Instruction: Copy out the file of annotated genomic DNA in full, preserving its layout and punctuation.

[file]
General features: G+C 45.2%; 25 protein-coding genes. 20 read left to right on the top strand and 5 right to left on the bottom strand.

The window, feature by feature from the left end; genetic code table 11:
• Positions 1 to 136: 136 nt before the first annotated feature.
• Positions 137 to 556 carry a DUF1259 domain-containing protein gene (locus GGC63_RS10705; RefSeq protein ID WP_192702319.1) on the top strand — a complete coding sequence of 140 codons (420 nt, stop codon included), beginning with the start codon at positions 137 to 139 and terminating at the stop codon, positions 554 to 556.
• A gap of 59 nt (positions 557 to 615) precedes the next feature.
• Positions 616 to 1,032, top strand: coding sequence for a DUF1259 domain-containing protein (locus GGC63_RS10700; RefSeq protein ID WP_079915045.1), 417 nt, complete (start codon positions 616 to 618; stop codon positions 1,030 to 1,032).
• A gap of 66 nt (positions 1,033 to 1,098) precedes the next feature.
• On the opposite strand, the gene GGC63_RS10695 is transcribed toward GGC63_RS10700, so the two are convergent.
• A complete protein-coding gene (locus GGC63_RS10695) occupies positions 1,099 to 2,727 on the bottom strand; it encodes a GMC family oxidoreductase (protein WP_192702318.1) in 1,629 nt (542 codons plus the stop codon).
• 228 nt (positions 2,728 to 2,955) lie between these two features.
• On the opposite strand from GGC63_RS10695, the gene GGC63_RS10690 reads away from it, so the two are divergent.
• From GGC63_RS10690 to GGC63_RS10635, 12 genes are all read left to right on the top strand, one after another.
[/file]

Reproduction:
General features: G+C 45.2%; 25 protein-coding genes. 20 read left to right on the top strand and 5 right to left on the bottom strand.

The window, feature by feature from the left end; genetic code table 11:
• Positions 1 to 136: 136 nt before the first annotated feature.
• Positions 137 to 556 carry a DUF1259 domain-containing protein gene (locus GGC63_RS10705; RefSeq protein ID WP_192702319.1) on the top strand — a complete coding sequence of 140 codons (420 nt, stop codon included), beginning with the start codon at positions 137 to 139 and terminating at the stop codon, positions 554 to 556.
• A gap of 59 nt (positions 557 to 615) precedes the next feature.
• Positions 616 to 1,032, top strand: coding sequence for a DUF1259 domain-containing protein (locus GGC63_RS10700; RefSeq protein ID WP_079915045.1), 417 nt, complete (start codon positions 616 to 618; stop codon positions 1,030 to 1,032).
• A gap of 66 nt (positions 1,033 to 1,098) precedes the next feature.
• On the opposite strand, the gene GGC63_RS10695 is transcribed toward GGC63_RS10700, so the two are convergent.
• A complete protein-coding gene (locus GGC63_RS10695) occupies positions 1,099 to 2,727 on the bottom strand; it encodes a GMC family oxidoreductase (protein WP_192702318.1) in 1,629 nt (542 codons plus the stop codon).
• 228 nt (positions 2,728 to 2,955) lie between these two features.
• On the opposite strand from GGC63_RS10695, the gene GGC63_RS10690 reads away from it, so the two are divergent.
• From GGC63_RS10690 to GGC63_RS10635, 12 genes are all read left to right on the top strand, one after another.